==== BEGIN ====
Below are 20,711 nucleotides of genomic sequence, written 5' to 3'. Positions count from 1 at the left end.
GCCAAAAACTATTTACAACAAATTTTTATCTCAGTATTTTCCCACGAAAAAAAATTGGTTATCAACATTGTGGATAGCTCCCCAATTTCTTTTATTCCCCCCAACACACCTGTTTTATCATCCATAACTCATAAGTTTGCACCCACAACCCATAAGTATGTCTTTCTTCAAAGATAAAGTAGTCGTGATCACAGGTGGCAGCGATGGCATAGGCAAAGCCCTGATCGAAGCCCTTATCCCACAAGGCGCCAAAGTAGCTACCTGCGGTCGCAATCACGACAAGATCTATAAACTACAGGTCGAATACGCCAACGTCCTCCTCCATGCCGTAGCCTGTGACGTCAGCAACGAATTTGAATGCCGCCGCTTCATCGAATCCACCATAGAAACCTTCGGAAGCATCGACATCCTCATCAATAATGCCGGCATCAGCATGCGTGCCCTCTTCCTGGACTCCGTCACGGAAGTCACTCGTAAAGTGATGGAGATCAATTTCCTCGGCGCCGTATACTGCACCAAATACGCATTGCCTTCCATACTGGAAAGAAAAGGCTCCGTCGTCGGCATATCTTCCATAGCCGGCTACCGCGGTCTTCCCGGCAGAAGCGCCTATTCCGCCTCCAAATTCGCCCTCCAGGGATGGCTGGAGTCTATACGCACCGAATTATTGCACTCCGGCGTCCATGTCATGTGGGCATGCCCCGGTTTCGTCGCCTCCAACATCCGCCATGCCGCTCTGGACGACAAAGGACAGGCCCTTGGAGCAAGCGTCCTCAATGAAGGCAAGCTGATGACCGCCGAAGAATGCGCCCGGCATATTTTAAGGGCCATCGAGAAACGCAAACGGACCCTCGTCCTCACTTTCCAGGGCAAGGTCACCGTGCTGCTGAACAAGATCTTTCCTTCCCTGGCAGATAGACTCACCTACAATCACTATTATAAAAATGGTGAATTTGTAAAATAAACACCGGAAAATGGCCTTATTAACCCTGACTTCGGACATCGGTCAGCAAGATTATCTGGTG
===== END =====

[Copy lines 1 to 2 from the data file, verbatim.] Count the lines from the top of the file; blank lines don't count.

Below are 20,711 nucleotides of genomic sequence, written 5' to 3'. Positions count from 1 at the left end.
GCCAAAAACTATTTACAACAAATTTTTATCTCAGTATTTTCCCACGAAAAAAAATTGGTTATCAACATTGTGGATAGCTCCCCAATTTCTTTTATTCCCCCCAACACACCTGTTTTATCATCCATAACTCATAAGTTTGCACCCACAACCCATAAGTATGTCTTTCTTCAAAGATAAAGTAGTCGTGATCACAGGTGGCAGCGATGGCATAGGCAAAGCCCTGATCGAAGCCCTTATCCCACAAGGCGCCAAAGTAGCTACCTGCGGTCGCAATCACGACAAGATCTATAAACTACAGGTCGAATACGCCAACGTCCTCCTCCATGCCGTAGCCTGTGACGTCAGCAACGAATTTGAATGCCGCCGCTTCATCGAATCCACCATAGAAACCTTCGGAAGCATCGACATCCTCATCAATAATGCCGGCATCAGCATGCGTGCCCTCTTCCTGGACTCCGTCACGGAAGTCACTCGTAAAGTGATGGAGATCAATTTCCTCGGCGCCGTATACTGCACCAAATACGCATTGCCTTCCATACTGGAAAGAAAAGGCTCCGTCGTCGGCATATCTTCCATAGCCGGCTACCGCGGTCTTCCCGGCAGAAGCGCCTATTCCGCCTCCAAATTCGCCCTCCAGGGATGGCTGGAGTCTATACGCACCGAATTATTGCACTCCGGCGTCCATGTCATGTGGGCATGCCCCGGTTTCGTCGCCTCCAACATCCGCCATGCCGCTCTGGACGACAAAGGACAGGCCCTTGGAGCAAGCGTCCTCAATGAAGGCAAGCTGATGACCGCCGAAGAATGCGCCCGGCATATTTTAAGGGCCATCGAGAAACGCAAACGGACCCTCGTCCTCACTTTCCAGGGCAAGGTCACCGTGCTGCTGAACAAGATCTTTCCTTCCCTGGCAGATAGACTCACCTACAATCACTATTATAAAAATGGTGAATTTGTAAAATAAACACCGGAAAATGGCCTTATTAACCCTGACTTCGGACATCGGTCAGCAAGATTATCTGGTG